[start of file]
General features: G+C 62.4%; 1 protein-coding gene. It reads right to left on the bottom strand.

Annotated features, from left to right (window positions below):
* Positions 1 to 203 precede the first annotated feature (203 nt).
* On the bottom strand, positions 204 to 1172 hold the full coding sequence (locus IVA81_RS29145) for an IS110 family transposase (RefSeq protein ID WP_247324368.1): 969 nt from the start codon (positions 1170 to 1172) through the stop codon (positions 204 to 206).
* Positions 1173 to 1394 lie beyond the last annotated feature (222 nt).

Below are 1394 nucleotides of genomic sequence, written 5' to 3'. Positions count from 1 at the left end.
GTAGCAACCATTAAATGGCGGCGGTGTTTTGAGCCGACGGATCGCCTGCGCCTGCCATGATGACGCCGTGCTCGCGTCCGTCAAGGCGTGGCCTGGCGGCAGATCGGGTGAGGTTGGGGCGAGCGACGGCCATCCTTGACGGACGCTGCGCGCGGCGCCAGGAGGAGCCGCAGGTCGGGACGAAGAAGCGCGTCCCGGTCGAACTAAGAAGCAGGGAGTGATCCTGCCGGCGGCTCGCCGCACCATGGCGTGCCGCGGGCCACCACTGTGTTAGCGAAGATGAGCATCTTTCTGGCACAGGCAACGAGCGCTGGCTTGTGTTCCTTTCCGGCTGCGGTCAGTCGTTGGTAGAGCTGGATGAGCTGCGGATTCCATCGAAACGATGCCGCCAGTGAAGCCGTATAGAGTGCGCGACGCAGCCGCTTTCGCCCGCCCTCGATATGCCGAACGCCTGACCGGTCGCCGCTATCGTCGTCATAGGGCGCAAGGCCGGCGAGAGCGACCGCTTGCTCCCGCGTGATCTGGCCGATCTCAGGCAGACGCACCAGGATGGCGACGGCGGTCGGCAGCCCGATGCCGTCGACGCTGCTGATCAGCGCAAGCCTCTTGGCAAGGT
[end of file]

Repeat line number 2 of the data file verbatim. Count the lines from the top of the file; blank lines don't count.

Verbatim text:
Annotated features, from left to right (window positions below):